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NASCAR Cup Series cars aren’t really stock, of course, but at least they have a lot more in common with each other than they used to.
The all-new Next Gen car that was introduced this season is a spec chassis that isn’t just similar from brand to brand underneath, but also from track to track.
In past seasons, teams would build cars specifically tailored to the different types of tracks that NASCAR visits, with the largest gap being between the road courses and superspeedways.
Cars raced on ovals were so specialized that they were asymmetrical and often looked like they were driving sideways down the tracks.
In an effort to both reduce costs and improve racing, the Next Gen car was designed to be used at all tracks with only minor modifications, a point that was driven home by Ross Chastain’s win at the Geico 500 at Talladega Superspeedway.
It turns out, the chassis used was the exact same one he drove to victory lane at the Circuit of the Americas road course in Texas earlier in the season. NASCAR Managing Director of Vehicle Systems Brandon Thomas told Fox News Autos that the mechanical changes made to the car were so small they could be done in a day.
The biggest update was swapping in new control arms for its fully independent suspension on the left side of the vehicle that allow the wheels to run at positive camber, with the top angled out, instead of the negative camber used on the road courses and right side of the car. This allows it to turn to the left more effectively (insert NASCAR only turns left joke here.)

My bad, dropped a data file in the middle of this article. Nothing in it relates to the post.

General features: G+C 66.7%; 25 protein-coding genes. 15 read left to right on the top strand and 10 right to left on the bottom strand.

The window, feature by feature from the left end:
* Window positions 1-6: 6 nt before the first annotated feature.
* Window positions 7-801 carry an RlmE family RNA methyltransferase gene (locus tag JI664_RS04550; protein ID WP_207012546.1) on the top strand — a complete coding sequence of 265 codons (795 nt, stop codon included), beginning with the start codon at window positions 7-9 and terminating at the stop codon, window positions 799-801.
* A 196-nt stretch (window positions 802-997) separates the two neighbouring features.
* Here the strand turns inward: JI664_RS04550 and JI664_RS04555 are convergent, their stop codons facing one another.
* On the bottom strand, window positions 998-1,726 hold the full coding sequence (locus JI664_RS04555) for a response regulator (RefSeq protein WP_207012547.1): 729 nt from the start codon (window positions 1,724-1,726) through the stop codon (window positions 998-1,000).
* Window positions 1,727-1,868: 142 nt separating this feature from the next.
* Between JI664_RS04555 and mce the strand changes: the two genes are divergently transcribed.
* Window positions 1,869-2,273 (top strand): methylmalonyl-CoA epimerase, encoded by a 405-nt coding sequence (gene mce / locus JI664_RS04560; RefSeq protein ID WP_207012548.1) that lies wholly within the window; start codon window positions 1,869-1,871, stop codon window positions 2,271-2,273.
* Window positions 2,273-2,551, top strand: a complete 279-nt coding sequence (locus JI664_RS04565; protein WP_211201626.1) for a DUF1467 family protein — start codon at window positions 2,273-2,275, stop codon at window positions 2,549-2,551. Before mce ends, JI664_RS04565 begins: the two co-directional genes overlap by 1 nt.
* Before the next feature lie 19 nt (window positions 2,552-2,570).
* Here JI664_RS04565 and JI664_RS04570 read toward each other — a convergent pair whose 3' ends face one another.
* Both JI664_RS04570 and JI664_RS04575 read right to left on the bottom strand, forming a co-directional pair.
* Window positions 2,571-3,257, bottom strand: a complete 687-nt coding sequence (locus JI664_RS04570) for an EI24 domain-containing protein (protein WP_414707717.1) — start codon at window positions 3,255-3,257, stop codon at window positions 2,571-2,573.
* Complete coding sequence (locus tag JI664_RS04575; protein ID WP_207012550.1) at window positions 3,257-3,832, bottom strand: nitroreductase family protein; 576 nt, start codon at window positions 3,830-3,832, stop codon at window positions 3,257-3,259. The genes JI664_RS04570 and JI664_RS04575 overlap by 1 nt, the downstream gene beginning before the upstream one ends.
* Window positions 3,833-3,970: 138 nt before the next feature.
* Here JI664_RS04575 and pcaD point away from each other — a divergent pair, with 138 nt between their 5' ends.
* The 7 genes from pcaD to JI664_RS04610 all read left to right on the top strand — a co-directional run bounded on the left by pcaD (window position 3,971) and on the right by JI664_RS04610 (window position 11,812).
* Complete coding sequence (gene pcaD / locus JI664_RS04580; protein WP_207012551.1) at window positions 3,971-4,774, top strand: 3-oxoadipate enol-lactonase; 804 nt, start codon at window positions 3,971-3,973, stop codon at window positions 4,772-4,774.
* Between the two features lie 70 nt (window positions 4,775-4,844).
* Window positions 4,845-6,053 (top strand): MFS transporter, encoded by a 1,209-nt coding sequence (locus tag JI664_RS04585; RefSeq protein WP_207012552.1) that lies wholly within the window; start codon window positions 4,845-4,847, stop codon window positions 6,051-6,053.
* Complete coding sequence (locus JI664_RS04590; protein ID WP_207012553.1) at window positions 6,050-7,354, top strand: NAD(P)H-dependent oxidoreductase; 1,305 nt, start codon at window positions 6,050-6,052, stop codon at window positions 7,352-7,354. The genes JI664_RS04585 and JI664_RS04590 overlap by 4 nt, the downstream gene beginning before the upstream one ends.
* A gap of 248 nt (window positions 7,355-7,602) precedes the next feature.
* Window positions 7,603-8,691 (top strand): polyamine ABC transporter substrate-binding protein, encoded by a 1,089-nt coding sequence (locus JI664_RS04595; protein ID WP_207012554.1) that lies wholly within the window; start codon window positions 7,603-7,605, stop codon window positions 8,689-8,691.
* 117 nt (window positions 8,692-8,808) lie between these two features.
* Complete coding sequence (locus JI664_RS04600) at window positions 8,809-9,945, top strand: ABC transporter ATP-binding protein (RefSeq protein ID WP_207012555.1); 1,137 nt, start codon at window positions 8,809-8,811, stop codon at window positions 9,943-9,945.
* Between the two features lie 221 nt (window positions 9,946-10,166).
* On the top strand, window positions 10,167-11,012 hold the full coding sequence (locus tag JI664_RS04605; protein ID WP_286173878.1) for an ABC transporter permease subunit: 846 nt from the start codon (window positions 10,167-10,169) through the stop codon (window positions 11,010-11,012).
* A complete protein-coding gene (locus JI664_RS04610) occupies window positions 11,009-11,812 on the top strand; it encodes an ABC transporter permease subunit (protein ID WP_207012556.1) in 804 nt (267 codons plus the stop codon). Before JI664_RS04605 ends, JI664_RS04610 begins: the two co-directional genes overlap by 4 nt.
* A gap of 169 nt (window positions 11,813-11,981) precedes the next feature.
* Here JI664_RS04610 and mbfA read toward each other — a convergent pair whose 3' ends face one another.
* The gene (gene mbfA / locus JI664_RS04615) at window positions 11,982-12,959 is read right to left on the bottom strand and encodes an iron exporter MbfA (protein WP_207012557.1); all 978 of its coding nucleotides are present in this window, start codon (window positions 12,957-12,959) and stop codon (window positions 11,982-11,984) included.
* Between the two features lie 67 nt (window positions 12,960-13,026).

The Next Gen car’s new five-speed transaxle is also swapped out, but only to change the gear ratios to allow the car to reach a higher top speed. Aside from the gearing, however, the parts are identical.
Cup Series cars also run different spoilers and splitters on the different tracks to modify their aerodynamic profile, but the composite bodywork is largely the same.
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The ultimate goal of the Next Gen car was to make it as versatile as possible as NASCAR explores new venues, like the temporary track it built inside the L.A. Memorial Coliseum for the season-opening Clash and possible future races on street courses.
In fact, it’s so capable that NASCAR is entering one in the 24 Hours of Le Mans next year as a demonstration vehicle with a few more modifications, including the installation of headlights and brake lights making it the closest a NASCAR car has been to a production car in decades, but still far from one.
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